Here’s an update to my Big Antenna Question from two and a half years ago.
In short: nothing has changed. TLDR people can quit.
- I still use the OB11-3 for 10+15+20, on the tower since Spring 2007, never a problem.
- I still use the Optibeam 40m rotary dipole, on the tower since Spring 2011, never a problem.
- I still am very happy with how these two antennas perform given their dimensions.
- I still use homebrewed temporary wire antennas for WARC (triband inverted V, sloping dipoles, ground planes with elevated radials, delta loop).
However, there are some things that did change. First of all: there is no budget for fancy expensive toys (anymore / for now). Instead I now cook dinners in a contemporary kitchen with slick design and modern appliances. And I take a shower in a luxurious twenty-first century bathroom. And the living room is about to get a giant makeover too. Choices, choices…
The Big Antenna Question is still valid though. I can tell you that not a single day goes by that I don’t look at my tower and ask myself that very same question again: what should I so? One antenna covering everything with gain from 7 MHz to 50 MHz would be so nice to have.
After the initial post of December 2015, I had been soliciting some comments about SteppIR and UltraBeam. It’s pretty clear that people confirm my concerns. A few quotes from what people told or e-mailed me:
About some UltraBeam model:
On 30 and 40m It has not any F/B at all, it’s like a dipole at the moment… [snip]… modify the DR and RF dimensions so I can get some GAIN and F/B, low SWR all bands.
It is strong but very heavy and difficult to put in the tower, quite bad manual to install it.
If I had to do it again I would not get it, just a 3El and a dipole for 30-40m.
One person said:
I know at least fifteen Belgian hams using SteppIR antennas and all of them had a problem, from coiled up and jammed conductive ribbons to electronics failure in the control box.
Another UltraBeam owner was happy with his antenna, although he called it too big and reported a lack of communication from the Italian factory.
I must admit I’m not too keen on doing business with Italian companies simply because I have heard more of these stories, not only for ham radio products. There has been a major change in the UltraBeam camp though. The German WiMo has taken over the brand in December 2017. They offer most of the products and took over the production process which they moved to Germany too. I much rather deal with a German company. It’s within driving distance, I speak some German and I’ve been a long time happy customer for WiMo. So that eliminates the communication and cultural issue.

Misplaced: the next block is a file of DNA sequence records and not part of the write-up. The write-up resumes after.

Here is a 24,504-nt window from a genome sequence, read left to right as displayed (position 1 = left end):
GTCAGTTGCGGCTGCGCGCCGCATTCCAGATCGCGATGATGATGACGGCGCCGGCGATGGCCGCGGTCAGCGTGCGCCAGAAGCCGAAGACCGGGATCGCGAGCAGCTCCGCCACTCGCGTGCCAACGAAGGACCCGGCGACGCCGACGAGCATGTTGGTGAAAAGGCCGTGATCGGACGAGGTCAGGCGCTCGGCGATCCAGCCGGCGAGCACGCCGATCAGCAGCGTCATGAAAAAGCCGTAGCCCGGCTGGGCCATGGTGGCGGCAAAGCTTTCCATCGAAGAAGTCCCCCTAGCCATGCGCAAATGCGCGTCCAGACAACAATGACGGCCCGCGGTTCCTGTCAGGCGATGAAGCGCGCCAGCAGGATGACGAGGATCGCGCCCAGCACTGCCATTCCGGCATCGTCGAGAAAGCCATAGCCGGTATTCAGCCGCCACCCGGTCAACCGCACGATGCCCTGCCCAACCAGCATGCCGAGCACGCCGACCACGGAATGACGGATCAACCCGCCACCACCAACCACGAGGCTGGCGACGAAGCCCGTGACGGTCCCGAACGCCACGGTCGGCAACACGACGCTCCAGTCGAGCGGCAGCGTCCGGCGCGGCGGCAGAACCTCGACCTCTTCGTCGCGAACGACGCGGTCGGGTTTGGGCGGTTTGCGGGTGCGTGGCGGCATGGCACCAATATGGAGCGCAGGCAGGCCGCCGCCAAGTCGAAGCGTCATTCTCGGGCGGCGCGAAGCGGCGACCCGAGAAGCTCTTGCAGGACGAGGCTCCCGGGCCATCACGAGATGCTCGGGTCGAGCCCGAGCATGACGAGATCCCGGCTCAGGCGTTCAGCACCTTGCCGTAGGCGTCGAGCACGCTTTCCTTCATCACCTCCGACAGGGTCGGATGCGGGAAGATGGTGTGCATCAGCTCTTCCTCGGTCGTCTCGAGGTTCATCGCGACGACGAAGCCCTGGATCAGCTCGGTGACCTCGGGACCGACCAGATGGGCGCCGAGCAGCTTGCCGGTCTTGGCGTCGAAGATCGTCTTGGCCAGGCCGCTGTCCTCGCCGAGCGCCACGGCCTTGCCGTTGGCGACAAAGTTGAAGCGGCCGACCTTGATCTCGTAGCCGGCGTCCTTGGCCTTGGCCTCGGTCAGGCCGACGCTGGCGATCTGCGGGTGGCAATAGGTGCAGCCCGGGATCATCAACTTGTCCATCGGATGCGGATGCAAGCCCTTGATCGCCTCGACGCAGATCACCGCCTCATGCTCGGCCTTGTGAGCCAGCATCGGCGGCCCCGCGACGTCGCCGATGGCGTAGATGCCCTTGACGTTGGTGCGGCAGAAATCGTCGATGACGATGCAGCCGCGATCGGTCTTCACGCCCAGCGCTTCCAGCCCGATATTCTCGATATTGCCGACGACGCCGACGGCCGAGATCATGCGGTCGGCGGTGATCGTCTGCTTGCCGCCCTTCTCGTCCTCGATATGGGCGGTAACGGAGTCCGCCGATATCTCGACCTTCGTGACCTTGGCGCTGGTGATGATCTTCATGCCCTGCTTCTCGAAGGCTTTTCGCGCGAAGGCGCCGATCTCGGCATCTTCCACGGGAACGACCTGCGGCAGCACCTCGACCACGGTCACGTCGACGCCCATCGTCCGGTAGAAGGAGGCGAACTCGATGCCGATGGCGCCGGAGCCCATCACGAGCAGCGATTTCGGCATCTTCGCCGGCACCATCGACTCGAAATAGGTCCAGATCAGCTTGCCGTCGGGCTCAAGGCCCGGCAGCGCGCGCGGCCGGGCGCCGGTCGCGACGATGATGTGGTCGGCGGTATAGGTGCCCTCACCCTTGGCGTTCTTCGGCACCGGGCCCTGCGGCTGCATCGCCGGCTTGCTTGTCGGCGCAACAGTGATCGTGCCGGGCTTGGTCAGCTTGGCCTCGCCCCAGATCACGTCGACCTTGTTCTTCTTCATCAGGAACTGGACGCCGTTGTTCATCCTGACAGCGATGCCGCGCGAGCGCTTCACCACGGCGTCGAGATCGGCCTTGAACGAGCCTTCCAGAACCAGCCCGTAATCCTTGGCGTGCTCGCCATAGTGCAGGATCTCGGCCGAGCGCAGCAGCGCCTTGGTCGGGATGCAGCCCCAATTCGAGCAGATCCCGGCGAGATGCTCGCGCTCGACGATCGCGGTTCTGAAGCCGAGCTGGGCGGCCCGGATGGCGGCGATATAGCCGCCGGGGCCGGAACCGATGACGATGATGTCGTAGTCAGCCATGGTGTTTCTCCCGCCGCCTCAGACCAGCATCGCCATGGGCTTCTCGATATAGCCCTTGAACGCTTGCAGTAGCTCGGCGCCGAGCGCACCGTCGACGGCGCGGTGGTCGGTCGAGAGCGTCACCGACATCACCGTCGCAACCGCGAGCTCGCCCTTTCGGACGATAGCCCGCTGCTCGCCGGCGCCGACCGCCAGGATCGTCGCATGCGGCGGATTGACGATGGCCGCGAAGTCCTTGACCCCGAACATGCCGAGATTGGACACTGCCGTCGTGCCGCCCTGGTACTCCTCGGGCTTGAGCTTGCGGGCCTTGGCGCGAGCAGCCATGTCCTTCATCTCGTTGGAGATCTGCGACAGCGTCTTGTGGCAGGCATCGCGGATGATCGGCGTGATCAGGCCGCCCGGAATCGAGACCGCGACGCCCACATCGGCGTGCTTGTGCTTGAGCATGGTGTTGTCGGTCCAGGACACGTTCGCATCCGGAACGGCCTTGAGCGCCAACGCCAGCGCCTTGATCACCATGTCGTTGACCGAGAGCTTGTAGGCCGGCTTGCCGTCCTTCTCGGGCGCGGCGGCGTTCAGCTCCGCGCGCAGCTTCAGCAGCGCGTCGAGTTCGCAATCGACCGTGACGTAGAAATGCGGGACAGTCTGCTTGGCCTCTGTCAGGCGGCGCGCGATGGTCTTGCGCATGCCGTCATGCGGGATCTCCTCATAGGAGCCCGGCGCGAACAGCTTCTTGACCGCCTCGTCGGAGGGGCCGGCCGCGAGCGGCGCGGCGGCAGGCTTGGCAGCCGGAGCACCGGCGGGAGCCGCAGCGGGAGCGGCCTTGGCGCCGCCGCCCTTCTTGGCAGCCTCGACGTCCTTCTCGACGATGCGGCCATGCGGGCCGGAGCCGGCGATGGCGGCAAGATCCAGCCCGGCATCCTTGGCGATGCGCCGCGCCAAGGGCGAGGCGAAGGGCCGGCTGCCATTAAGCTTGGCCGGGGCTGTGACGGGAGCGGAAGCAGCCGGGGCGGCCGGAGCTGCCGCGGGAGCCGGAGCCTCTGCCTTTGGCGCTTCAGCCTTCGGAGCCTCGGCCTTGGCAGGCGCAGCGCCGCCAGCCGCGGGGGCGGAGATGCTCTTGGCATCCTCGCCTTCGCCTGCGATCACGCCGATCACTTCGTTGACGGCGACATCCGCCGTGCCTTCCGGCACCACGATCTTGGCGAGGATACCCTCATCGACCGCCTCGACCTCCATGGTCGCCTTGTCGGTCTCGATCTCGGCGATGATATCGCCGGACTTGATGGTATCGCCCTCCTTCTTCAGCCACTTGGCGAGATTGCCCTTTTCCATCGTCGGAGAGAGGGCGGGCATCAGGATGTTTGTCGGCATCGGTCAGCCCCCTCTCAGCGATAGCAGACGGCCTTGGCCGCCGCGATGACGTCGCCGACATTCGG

Another thing that has changed: since two years or so OptiBeam also makes log-periodic yagis. Their model OBLY14-5 could suit my needs if I decided to abandon gain on 40+30m. And it has no 6m either. OTOH there is no real advantage over the OB11-5 then. Except that I think it has less visual impact. But then again not enough difference to matter.
The other OptiBeam antennas that have 5 or 6 band coverage are either too big and heavy or only have two elements per band which would be a step back. And that is out of the question.
So today I still am where I got stuck three years ago. I still have a strong desire for one antenna that covers 40+30+20+17+15+12+10+6 with proper gain. But I still prefer a (modest sized) static aluminum antenna over a dynamic plastic one with tons of moving parts. And these two criteria can’t be reconciled.
Since everything is performing great and my wire antennas work for the occasional WARC QSO (mostly 30m for now), I won’t be making any change soon. That OB11-3 is really a great antenna for being such a simple small tribander. I think that’ll be hard to beat.
Maybe upgrading to OB11-5 and 40+30m dipole from OptiBeam would be the best thing to do: cheapest and most foolproof with spare parts available in any serious local hardware store.